J.J. Jenkins is a journalism freshman and Mustang Daily freshman columnist.
But how did we end up sleeping in my car 300 miles from home after one of the greatest nights of my life? Note: it had nothing to do with the bra. The reason can be summed up in two words: road trip.
The quest for the perfect college road trip is a timeless pursuit. The unique challenges a road trip presents to a gang of college students can sometimes appear insurmountable, but that has not stopped my friends and I from trying this year.
Our first attempt was after finals week fall quarter. The group of us five freshmen hopped into my car and headed south toward UCSD where our favorite band, The Black Keys, was playing a holiday show.
We struggled through backed-up Santa Barbara only to hit Los Angeles traffic — I was not aware that 9 p.m. on a Friday night was a prime time for rush hour. Nonetheless, I barreled down the 405, dropped one friend off at her house (as she picked up her laundry, a bra was left behind — my apologies if you were reading to hear about the bra) and arrived at UCSD to meet up with another friend a day before the concert.
We made plans to stay at his house in Corona the night after the concert and hightailed it up the freeway. The next night we rocked out to The Black Keys and made fun of Tokoyo Police Club and Sleigh Bells and their poor excuse for music before heading north.
We ate some delicious In-N-Out Burger, reminisced and blasted music to keep us awake (it was now 1 a.m.) all the while texting our friend our whereabouts, “Thirty minutes out, 15 minutes, be there in five.”
But the closer we came to our friend’s house, the less texts we received. Pulling up into the driveway, we saw all the lights were out and a quick check at the door revealed that no one was in the house, so we retreated to the car.
After 10 anxious minutes and five or six phone calls, we admitted defeat. Our friend fell asleep minutes before we arrived. After spending hours in the car for two days, we were going to spend the next couple of hours making friends with my car seats.
With drooped heads we shuffled back to our car thinking about how our best laid plans had come crashing down upon us.
Inside the car we drifted off to sleep in the sweaty T-shirts we had picked up at the concert while coming up with some of the most ingenious and profane commentary on our sleeping beauty friend — most of which I have blocked from memory. Sometime later, around 7 a.m., our phones went haywire.
Having awoken from his slumber, our friend raced to find out where we were — which was about twenty yards away from his house. Groggy and still pissed off, the group staggered inside and crashed on the nearest soft piece of furniture, too tired to scold our ashamed friend.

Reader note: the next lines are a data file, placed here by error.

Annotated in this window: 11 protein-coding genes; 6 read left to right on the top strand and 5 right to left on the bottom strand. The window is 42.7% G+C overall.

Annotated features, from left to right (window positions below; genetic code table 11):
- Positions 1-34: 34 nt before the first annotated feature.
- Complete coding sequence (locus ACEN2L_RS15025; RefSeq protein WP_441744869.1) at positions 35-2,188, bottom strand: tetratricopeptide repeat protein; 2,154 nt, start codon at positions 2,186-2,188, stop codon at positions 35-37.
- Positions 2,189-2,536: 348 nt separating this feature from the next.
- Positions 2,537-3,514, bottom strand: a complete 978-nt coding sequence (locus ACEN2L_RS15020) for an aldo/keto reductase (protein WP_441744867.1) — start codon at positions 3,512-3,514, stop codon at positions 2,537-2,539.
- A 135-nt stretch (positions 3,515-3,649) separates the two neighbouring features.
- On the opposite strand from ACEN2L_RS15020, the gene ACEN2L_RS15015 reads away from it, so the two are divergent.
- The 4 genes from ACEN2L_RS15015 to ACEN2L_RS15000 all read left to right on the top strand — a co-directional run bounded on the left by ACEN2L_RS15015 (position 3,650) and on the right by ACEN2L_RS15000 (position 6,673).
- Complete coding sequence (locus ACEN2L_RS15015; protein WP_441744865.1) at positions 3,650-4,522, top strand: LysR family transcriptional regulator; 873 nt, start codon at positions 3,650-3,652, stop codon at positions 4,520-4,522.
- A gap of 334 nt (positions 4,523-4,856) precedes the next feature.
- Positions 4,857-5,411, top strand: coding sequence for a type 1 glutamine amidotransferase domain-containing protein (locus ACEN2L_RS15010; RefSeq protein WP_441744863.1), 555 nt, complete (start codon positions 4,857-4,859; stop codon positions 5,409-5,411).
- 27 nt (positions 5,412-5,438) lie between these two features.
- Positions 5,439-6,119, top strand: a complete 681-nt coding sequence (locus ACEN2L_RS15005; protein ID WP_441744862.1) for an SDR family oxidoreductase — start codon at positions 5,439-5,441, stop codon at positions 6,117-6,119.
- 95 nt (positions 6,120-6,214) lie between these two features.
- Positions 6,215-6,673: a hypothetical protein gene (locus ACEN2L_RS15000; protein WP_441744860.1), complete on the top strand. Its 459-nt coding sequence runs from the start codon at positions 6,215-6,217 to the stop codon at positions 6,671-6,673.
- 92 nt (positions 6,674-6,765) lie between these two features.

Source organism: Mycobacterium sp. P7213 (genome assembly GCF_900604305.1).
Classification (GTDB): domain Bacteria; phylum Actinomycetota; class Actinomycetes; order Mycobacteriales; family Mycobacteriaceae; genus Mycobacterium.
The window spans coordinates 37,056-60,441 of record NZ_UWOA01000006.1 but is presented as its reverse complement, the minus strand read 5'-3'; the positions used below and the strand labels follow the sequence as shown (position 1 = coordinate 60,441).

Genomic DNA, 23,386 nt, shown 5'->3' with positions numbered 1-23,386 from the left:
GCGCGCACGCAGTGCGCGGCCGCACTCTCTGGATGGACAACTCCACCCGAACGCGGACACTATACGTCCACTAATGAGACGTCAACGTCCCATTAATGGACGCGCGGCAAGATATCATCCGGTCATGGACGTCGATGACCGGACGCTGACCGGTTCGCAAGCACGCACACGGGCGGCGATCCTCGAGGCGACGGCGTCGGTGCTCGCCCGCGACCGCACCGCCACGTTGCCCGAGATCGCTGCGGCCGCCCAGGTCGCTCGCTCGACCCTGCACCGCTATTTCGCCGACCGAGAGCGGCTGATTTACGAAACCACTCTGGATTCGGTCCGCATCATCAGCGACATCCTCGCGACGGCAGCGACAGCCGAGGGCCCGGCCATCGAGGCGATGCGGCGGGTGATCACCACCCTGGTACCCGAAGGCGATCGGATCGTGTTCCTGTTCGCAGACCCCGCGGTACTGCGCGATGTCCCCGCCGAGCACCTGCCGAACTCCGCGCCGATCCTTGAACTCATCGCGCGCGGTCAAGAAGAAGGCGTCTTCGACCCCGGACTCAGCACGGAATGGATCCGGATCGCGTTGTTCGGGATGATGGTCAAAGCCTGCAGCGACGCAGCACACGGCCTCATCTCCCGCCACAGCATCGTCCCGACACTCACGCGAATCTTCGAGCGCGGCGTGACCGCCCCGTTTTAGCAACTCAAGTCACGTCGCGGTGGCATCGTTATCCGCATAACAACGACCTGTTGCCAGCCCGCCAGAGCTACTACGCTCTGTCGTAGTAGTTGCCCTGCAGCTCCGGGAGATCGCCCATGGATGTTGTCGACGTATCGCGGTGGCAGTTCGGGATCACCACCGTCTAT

In any case, we gave him enough crap about it to last a lifetime (see: this column).
Thankfully last week he had a chance to redeem himself as 10 of us headed north to catch the final game of the Giants’ opening series against my team, the St. Louis Cardinals.
This road trip pitted a minivan full of six women and one guy (shout out to Alan for getting through the weekend) as well as a Subaru with sleeping beauty, myself and another friend.
The trip to The Bay was uneventful. Other than spotting a half-moon passing through Salinas, there were no major hiccups, missteps or notable occurrences.
That all changed on game day.
Aside from forgetting our tickets, which forced me to run into a high-end hotel dressed in my Cardinals jersey and jeans to print them out again, our exit from the Emerald City was less than graceful. But at least the “man car” trumped the “mommy van.”
As the San Francisco freeways conspired to trap us in the city limits (I assume this is to hotbox the city and get people high), the two cars naturally split up before the on-ramp to the 101. Though, being guys and having no sense of direction, we turned to our phones to guide us out of the horrendous traffic while the females directed (and redirected Alan).
By the time we got back to San Luis Obispo, our superb man-skills had amassed a 45-minute lead over the minivan. Though I must say, the cop who pulled over the minivan, and asked the driver if she had been drinking (though she has never been drunk in her life) might have slowed them down a bit.
I do not know when our next adventure will come, but I do know that I’m still in search of the perfect road trip. But, on second thought, maybe imperfection is exactly what makes road trips perfect.